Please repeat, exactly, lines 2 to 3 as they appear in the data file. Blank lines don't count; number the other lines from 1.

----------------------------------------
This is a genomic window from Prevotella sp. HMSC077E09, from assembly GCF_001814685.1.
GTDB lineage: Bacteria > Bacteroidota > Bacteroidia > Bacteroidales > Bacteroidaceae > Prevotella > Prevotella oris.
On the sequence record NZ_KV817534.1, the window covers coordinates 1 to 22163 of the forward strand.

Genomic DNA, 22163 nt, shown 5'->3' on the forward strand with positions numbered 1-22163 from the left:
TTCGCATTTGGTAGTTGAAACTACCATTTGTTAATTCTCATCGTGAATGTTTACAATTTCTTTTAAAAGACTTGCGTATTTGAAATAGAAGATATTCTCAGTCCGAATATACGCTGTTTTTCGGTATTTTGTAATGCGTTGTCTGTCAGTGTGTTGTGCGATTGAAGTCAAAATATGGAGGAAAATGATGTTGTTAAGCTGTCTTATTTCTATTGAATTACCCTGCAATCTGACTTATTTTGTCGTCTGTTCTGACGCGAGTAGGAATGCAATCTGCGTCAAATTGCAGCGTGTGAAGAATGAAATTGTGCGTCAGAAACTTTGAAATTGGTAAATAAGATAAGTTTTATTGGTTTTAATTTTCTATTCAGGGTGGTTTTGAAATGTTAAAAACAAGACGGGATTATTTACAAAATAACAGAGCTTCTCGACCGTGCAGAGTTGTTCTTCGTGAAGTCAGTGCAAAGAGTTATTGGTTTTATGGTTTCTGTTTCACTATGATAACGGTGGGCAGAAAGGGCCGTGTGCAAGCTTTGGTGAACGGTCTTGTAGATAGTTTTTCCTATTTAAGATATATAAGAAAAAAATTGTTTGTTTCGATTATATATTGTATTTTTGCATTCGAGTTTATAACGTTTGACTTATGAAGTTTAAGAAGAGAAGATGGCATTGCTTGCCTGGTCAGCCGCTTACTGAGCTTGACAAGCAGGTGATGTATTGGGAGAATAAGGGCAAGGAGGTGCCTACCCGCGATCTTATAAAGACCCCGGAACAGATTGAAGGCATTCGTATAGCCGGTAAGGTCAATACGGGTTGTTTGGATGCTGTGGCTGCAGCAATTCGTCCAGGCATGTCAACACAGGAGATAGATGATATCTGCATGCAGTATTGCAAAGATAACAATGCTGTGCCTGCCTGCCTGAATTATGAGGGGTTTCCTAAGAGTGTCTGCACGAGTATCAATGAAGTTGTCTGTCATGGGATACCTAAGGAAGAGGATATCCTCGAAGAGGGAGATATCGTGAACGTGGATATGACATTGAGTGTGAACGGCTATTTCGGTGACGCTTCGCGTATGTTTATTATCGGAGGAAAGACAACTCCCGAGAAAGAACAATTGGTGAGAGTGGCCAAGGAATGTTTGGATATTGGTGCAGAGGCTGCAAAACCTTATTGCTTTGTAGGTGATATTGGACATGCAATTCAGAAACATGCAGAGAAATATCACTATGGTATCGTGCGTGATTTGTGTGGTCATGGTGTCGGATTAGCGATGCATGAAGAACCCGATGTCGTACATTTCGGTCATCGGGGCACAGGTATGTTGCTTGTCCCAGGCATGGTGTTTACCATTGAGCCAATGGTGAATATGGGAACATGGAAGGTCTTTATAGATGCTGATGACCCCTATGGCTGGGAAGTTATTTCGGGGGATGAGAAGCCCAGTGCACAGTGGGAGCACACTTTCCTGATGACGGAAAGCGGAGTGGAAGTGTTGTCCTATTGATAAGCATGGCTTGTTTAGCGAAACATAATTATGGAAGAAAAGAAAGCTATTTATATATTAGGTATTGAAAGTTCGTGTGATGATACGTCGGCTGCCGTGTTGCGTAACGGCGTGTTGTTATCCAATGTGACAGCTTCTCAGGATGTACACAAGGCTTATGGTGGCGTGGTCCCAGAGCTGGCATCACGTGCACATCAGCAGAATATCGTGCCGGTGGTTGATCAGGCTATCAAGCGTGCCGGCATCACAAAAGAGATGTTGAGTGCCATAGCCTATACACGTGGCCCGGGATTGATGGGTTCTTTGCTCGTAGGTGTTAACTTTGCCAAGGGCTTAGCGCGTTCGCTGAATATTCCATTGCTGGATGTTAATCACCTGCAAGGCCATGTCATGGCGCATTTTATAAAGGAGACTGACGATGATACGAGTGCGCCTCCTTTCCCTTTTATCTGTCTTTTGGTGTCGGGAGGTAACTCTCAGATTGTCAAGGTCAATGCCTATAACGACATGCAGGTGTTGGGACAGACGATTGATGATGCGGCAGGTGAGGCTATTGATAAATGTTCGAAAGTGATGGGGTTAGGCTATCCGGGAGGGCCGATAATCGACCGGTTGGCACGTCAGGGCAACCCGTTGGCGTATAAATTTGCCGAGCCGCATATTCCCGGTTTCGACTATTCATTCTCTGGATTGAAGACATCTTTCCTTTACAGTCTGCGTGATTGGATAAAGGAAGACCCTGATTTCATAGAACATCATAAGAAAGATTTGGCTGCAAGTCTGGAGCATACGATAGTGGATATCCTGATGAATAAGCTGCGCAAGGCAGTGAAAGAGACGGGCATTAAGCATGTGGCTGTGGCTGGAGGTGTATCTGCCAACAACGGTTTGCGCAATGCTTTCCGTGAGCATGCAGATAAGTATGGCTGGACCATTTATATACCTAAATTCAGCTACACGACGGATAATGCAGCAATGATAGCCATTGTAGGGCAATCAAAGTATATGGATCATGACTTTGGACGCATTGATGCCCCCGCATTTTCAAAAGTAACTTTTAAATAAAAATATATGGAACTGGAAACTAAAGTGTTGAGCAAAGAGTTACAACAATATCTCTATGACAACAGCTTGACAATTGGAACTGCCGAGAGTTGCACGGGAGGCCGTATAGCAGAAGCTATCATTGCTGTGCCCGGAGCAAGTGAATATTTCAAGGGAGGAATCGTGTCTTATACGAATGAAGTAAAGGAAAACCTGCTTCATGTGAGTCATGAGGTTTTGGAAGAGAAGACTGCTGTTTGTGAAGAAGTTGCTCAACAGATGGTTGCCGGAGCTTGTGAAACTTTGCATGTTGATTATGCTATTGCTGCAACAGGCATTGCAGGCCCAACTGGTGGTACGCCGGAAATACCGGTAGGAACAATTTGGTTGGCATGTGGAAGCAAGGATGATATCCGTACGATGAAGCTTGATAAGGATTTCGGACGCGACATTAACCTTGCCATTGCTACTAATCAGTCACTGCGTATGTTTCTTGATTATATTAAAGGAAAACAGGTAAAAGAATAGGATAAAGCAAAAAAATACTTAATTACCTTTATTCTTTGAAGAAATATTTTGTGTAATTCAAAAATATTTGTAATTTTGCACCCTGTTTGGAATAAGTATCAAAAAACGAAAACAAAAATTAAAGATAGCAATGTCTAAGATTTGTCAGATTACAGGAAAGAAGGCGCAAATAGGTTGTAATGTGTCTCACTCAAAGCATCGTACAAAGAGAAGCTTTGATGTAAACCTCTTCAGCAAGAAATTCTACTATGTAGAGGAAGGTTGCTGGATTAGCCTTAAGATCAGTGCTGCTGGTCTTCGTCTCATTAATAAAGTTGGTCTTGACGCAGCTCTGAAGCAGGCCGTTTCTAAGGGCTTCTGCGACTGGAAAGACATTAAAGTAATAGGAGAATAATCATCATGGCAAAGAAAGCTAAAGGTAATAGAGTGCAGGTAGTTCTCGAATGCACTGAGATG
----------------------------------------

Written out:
GTDB lineage: Bacteria > Bacteroidota > Bacteroidia > Bacteroidales > Bacteroidaceae > Prevotella > Prevotella oris.
On the sequence record NZ_KV817534.1, the window covers coordinates 1 to 22163 of the forward strand.